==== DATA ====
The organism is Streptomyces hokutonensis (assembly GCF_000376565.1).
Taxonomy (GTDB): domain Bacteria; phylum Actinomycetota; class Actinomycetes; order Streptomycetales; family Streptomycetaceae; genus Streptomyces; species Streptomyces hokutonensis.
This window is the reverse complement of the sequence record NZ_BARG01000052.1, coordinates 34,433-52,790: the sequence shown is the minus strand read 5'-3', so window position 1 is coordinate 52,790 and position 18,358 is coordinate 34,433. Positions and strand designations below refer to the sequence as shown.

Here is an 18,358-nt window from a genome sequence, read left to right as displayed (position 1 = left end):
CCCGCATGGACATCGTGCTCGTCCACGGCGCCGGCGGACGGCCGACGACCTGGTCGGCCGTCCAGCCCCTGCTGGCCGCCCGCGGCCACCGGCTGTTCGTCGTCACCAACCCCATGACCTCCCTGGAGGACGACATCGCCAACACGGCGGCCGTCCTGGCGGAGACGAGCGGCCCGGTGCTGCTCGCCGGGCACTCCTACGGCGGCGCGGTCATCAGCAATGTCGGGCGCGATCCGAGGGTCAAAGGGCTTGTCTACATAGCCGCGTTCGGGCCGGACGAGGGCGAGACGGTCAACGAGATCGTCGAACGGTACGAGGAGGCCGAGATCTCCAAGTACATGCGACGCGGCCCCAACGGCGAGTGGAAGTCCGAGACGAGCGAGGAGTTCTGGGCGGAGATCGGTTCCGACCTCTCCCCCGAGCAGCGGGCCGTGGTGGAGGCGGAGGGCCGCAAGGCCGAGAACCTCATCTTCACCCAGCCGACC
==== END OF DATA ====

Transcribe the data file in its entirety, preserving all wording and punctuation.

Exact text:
The organism is Streptomyces hokutonensis (assembly GCF_000376565.1).
Taxonomy (GTDB): domain Bacteria; phylum Actinomycetota; class Actinomycetes; order Streptomycetales; family Streptomycetaceae; genus Streptomyces; species Streptomyces hokutonensis.
This window is the reverse complement of the sequence record NZ_BARG01000052.1, coordinates 34,433-52,790: the sequence shown is the minus strand read 5'-3', so window position 1 is coordinate 52,790 and position 18,358 is coordinate 34,433. Positions and strand designations below refer to the sequence as shown.

Here is an 18,358-nt window from a genome sequence, read left to right as displayed (position 1 = left end):
CCCGCATGGACATCGTGCTCGTCCACGGCGCCGGCGGACGGCCGACGACCTGGTCGGCCGTCCAGCCCCTGCTGGCCGCCCGCGGCCACCGGCTGTTCGTCGTCACCAACCCCATGACCTCCCTGGAGGACGACATCGCCAACACGGCGGCCGTCCTGGCGGAGACGAGCGGCCCGGTGCTGCTCGCCGGGCACTCCTACGGCGGCGCGGTCATCAGCAATGTCGGGCGCGATCCGAGGGTCAAAGGGCTTGTCTACATAGCCGCGTTCGGGCCGGACGAGGGCGAGACGGTCAACGAGATCGTCGAACGGTACGAGGAGGCCGAGATCTCCAAGTACATGCGACGCGGCCCCAACGGCGAGTGGAAGTCCGAGACGAGCGAGGAGTTCTGGGCGGAGATCGGTTCCGACCTCTCCCCCGAGCAGCGGGCCGTGGTGGAGGCGGAGGGCCGCAAGGCCGAGAACCTCATCTTCACCCAGCCGACC